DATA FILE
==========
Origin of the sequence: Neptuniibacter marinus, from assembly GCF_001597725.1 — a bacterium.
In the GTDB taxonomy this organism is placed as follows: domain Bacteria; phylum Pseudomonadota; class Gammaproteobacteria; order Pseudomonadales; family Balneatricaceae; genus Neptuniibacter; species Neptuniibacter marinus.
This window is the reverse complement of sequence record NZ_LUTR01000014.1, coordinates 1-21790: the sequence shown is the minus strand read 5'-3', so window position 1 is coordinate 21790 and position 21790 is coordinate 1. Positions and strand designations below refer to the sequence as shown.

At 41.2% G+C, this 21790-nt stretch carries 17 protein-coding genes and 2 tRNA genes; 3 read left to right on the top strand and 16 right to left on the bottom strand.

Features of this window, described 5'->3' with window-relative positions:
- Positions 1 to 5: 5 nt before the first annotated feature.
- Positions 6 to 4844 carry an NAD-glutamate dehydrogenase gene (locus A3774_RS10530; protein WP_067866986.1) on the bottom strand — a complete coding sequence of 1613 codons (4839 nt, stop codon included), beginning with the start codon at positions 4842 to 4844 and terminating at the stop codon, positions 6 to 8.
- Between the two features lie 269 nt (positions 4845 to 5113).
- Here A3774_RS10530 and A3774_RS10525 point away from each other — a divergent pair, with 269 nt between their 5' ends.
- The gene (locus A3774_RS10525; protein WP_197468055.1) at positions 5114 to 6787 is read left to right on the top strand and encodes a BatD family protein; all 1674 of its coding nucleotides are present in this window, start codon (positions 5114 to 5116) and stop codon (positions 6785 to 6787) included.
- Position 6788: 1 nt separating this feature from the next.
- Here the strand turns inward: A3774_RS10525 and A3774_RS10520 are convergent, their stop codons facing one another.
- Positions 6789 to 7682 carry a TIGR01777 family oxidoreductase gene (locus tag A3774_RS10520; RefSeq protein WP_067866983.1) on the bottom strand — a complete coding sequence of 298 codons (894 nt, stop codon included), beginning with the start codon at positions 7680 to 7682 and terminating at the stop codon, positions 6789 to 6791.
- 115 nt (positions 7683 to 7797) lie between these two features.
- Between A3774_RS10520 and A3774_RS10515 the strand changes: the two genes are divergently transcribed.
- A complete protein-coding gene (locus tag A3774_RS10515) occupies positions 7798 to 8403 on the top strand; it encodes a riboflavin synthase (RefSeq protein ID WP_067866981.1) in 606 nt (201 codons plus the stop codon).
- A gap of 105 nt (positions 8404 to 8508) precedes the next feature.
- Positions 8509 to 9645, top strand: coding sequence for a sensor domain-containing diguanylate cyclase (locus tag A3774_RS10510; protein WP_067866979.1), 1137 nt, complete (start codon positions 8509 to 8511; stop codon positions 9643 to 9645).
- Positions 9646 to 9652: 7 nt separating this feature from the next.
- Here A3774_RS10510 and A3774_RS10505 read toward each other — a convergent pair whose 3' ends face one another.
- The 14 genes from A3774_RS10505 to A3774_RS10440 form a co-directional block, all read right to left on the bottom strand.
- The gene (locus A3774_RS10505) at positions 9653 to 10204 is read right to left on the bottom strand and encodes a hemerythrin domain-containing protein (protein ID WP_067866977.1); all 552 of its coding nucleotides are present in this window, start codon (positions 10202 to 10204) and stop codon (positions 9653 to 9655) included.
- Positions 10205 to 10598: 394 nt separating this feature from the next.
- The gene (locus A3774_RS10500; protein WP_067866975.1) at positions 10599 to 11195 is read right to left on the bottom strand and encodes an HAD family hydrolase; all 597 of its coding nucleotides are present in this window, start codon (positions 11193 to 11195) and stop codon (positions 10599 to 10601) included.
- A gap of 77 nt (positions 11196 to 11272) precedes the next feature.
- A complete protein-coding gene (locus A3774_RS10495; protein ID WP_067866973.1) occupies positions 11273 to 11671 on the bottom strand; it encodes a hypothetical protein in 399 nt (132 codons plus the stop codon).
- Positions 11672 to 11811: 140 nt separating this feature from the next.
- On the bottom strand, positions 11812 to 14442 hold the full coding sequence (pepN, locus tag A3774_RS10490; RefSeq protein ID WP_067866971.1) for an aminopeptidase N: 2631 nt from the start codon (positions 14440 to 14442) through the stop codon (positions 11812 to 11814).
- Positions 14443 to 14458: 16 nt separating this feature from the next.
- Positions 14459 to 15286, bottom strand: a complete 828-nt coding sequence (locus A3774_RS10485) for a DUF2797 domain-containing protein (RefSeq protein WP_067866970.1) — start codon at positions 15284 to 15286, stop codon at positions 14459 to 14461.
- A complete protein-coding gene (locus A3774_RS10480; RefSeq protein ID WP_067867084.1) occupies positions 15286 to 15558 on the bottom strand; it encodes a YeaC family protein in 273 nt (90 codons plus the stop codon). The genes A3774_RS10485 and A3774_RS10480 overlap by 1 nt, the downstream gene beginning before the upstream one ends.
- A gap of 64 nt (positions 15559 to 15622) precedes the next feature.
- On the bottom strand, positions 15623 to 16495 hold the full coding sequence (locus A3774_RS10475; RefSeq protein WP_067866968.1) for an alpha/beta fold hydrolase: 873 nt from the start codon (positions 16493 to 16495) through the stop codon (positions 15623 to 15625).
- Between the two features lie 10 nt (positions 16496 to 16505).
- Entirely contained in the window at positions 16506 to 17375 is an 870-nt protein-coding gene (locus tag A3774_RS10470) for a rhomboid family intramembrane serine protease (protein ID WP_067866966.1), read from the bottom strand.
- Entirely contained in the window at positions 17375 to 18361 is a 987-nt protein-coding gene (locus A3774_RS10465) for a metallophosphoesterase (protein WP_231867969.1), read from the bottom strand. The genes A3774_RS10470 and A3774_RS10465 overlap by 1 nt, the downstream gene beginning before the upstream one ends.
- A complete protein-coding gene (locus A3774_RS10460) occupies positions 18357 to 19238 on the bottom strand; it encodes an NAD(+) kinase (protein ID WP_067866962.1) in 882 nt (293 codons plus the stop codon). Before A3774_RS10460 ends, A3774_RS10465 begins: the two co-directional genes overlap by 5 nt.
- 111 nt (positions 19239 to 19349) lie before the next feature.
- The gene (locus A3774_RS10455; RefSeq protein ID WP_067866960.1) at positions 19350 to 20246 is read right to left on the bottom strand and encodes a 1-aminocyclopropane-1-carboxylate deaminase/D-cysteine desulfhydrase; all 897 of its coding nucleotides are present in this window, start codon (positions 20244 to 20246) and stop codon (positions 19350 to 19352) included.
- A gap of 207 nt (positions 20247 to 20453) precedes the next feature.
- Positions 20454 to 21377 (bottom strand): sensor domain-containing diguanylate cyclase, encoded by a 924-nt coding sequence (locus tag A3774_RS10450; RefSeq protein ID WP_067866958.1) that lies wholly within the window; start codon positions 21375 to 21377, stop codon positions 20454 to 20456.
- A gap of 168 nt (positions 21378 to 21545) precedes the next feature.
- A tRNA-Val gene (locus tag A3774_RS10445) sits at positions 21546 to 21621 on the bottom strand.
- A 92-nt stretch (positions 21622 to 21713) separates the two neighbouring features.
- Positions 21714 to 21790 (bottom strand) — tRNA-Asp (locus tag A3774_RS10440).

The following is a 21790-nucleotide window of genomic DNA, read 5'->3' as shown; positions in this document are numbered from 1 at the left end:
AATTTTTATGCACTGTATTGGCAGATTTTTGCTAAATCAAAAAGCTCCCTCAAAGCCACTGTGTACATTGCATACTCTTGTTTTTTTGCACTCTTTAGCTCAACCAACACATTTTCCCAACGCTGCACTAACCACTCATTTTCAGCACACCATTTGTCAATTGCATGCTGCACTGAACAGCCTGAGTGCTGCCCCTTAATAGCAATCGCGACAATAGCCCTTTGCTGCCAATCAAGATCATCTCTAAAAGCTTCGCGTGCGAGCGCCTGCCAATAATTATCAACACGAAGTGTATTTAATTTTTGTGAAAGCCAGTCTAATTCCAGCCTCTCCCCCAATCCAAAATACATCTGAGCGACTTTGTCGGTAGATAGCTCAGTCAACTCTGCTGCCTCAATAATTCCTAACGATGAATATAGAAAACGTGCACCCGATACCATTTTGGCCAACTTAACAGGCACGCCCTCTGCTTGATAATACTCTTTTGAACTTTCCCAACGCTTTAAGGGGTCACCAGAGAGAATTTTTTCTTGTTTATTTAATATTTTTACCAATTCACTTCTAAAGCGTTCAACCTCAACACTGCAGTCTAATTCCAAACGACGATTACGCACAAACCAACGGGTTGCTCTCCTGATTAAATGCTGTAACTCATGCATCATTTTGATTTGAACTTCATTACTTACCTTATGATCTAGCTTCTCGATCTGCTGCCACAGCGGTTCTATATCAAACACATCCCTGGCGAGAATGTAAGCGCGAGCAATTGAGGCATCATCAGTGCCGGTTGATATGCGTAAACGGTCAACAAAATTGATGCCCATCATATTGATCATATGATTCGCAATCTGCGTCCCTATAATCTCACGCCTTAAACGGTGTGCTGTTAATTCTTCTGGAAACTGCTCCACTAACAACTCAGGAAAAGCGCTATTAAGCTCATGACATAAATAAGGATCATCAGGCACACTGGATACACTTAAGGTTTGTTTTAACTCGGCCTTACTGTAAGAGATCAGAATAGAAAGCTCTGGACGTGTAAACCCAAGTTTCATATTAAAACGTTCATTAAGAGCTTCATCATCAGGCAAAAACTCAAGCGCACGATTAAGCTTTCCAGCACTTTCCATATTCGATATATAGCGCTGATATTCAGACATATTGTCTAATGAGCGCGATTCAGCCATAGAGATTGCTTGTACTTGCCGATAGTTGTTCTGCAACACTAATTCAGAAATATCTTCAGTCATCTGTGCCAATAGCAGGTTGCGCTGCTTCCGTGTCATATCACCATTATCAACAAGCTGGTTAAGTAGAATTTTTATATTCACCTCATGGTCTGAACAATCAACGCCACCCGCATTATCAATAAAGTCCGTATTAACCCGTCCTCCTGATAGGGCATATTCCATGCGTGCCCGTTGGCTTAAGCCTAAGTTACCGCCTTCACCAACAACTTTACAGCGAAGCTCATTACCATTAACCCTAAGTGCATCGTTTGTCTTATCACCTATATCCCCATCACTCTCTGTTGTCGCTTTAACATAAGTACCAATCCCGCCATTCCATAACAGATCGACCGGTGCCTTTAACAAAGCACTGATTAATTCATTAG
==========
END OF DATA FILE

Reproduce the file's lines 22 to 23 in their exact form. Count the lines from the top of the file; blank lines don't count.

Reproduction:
- The gene (locus A3774_RS10505) at positions 9653 to 10204 is read right to left on the bottom strand and encodes a hemerythrin domain-containing protein (protein ID WP_067866977.1); all 552 of its coding nucleotides are present in this window, start codon (positions 10202 to 10204) and stop codon (positions 9653 to 9655) included.
- Positions 10205 to 10598: 394 nt separating this feature from the next.